Negotiations are ongoing on both settlement fronts, and hearings have been scheduled for summer 2021 in the future settlement proposal. Some existing plaintiffs are said to have agreed to the $10 billion settlement package, but the proposals have not yet been approved.

Bayer remains in court over appeals in two of the three verdicts against it so far after dropping its appeal of the verdict in the case of Dewayne “Lee” Johnson, a California school groundskeeper who was the first plaintiff to win a verdict in these cases.

Labeling Class-Action Settlement

While negotiations are ongoing over the cancer-related Roundup cases, a $40 million settlement has already been approved in a separate class-action lawsuit over the product labeling of Roundup bottles.

Indiana residents who purchased Roundup after Feb. 13, 2015 may be eligible to receive up to $90 in compensation. This is because of wording on the product that said it was safe for humans and pets, because it targets a plant enzyme that’s not in mammals.

How Much Can I Get From a Roundup Lawsuit in Indiana?

With the potential of $12 billion in settlement money on the horizon, those who have already filed class-action lawsuits over Roundup and those considering their legal options may be wondering what possible compensation they could receive.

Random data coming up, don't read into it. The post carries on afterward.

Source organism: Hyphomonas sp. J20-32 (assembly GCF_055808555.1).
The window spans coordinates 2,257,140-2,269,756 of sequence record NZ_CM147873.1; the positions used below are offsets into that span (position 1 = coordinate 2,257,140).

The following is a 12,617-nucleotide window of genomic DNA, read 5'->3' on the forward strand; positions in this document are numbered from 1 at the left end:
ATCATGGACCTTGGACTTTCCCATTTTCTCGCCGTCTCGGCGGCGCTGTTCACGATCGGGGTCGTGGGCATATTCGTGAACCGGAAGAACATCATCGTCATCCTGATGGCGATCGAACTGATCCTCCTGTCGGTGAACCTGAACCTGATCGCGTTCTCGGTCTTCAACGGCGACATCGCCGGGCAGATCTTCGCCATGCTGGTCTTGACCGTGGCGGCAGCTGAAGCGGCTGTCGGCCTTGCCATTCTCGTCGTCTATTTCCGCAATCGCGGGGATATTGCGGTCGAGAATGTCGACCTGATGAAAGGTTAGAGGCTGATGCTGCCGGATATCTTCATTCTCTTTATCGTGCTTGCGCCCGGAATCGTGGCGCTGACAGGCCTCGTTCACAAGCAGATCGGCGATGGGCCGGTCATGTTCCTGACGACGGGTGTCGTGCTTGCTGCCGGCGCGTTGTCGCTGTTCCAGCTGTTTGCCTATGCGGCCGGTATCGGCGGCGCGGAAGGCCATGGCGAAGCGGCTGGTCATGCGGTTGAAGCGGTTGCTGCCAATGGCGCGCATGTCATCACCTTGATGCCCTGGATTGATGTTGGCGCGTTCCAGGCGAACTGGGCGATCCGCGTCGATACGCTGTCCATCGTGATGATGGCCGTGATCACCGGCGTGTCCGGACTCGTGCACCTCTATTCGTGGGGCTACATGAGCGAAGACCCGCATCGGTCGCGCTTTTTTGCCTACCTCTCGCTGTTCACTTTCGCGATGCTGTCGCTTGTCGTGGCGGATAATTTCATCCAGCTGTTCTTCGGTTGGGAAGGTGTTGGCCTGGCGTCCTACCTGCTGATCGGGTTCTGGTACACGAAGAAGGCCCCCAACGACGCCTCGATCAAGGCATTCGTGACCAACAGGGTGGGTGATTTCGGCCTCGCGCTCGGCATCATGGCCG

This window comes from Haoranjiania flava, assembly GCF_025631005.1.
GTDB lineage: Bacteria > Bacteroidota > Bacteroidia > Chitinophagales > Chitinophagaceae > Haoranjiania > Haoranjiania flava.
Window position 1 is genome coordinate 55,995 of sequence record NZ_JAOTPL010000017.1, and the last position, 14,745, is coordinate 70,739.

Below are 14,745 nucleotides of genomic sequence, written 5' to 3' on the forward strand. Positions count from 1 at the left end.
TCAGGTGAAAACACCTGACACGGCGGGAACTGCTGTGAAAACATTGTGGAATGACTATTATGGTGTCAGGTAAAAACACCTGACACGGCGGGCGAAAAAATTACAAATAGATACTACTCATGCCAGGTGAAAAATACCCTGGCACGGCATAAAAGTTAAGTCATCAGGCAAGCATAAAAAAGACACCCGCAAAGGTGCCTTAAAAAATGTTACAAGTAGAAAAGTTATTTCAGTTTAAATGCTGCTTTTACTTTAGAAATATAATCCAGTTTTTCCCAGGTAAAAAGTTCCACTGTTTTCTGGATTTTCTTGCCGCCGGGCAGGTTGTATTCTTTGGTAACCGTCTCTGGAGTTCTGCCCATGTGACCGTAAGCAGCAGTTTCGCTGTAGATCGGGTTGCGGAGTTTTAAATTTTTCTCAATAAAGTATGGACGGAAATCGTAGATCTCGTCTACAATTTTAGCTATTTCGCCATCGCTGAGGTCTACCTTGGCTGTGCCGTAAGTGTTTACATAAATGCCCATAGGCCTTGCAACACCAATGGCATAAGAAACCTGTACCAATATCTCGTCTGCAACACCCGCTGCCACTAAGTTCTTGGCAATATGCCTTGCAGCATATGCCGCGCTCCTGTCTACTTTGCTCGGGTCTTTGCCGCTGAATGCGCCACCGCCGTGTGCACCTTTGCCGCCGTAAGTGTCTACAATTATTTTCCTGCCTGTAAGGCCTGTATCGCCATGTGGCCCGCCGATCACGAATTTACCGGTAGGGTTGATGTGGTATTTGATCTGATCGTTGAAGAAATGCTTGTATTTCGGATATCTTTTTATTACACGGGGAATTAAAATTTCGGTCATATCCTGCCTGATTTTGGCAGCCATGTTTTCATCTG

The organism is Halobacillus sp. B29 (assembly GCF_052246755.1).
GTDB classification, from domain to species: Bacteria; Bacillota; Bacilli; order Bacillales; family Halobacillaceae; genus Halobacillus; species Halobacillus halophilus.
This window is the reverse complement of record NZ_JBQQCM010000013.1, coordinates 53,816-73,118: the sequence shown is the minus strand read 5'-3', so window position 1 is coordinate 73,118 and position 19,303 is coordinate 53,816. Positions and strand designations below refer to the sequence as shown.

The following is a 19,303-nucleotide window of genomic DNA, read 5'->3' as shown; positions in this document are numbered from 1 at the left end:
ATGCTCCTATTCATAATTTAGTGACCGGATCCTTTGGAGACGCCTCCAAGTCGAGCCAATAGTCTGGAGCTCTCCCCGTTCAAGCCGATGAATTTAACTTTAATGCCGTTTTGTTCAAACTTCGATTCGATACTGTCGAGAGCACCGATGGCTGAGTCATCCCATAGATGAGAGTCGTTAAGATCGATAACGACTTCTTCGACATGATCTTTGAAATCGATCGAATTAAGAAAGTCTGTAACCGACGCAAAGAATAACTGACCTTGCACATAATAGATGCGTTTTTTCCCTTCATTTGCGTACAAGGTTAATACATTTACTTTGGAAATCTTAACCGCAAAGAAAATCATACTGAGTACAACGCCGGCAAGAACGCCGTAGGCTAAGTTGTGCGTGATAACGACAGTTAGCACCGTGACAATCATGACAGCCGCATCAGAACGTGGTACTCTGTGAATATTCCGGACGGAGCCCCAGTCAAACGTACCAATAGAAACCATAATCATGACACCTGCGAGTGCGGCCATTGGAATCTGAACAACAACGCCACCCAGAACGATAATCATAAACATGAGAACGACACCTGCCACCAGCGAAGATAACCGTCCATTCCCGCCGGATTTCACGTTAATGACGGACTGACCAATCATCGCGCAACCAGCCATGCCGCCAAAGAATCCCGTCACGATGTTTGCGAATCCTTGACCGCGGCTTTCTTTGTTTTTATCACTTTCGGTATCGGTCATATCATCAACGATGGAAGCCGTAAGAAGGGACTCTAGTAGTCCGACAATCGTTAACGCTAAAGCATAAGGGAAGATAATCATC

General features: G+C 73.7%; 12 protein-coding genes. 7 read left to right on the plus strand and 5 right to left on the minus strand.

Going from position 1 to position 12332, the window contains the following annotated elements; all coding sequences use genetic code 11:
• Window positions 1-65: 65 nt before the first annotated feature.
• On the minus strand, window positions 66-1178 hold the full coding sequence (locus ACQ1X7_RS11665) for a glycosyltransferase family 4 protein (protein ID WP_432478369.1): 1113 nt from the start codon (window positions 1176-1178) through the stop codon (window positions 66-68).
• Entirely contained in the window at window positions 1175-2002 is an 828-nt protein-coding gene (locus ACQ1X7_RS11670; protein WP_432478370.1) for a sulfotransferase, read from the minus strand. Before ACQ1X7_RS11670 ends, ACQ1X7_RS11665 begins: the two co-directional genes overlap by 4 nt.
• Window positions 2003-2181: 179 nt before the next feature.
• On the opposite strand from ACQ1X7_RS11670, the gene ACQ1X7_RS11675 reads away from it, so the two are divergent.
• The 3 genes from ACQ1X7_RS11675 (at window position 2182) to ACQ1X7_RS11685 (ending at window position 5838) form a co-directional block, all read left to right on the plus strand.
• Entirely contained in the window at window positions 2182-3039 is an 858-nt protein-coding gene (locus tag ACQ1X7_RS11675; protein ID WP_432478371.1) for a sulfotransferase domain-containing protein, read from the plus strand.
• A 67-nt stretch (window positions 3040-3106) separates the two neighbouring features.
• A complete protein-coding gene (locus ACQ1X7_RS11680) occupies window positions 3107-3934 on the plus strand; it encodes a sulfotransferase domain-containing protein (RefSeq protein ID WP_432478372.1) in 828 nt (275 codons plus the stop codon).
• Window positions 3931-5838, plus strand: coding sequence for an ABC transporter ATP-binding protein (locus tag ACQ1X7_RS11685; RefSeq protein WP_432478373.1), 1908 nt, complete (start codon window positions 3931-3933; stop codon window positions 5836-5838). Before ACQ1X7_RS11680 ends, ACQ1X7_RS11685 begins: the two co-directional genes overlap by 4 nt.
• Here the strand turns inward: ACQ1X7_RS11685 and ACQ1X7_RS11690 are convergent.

Two of the three jury verdicts against Roundup so far remain in appeals, and none of the plaintiffs in any of the three cases have received payments from Bayer and Monsanto. And negotiations are ongoing over the settlement to end most existing cases and set aside funds for future cases, so it’s difficult to predict with any certainty what kind of money a plaintiff could expect to see if they file a new case.

However, it’s believed that if the $10 billion settlement were approved, the average payout would be about $165,000, though some people would receive increased sums. Those who were diagnosed at an early age and those who are survivors of individuals who died from NHL are expected to receive the highest awards.

Also, the settlements will likely exclude those who are not U.S. citizens, which means that many migrant workers who have used Roundup would possibly not be eligible for compensation.

What Should I Do if I Have Been Affected by Roundup?

If you’re an Indiana resident who used Roundup, you should stop using it right away. If it’s related to your job, your employer should be able to make a safe substitution. And if you are experiencing any of the symptoms we listed above, you should seek a consultation with your doctor.

For Indiana residents who used Roundup and have already been diagnosed with non-Hodgkin lymphoma, you still have legal options, despite the potential settlement offers. Remember that neither has been approved, and the best way to ensure you receive the compensation you’re entitled to is to consult with an expert Roundup class-action law firm in Indiana.

We can help you connect with a firm in your area, and you likely won’t have to pay any legal fees unless you win your case. Initial consultations are usually free.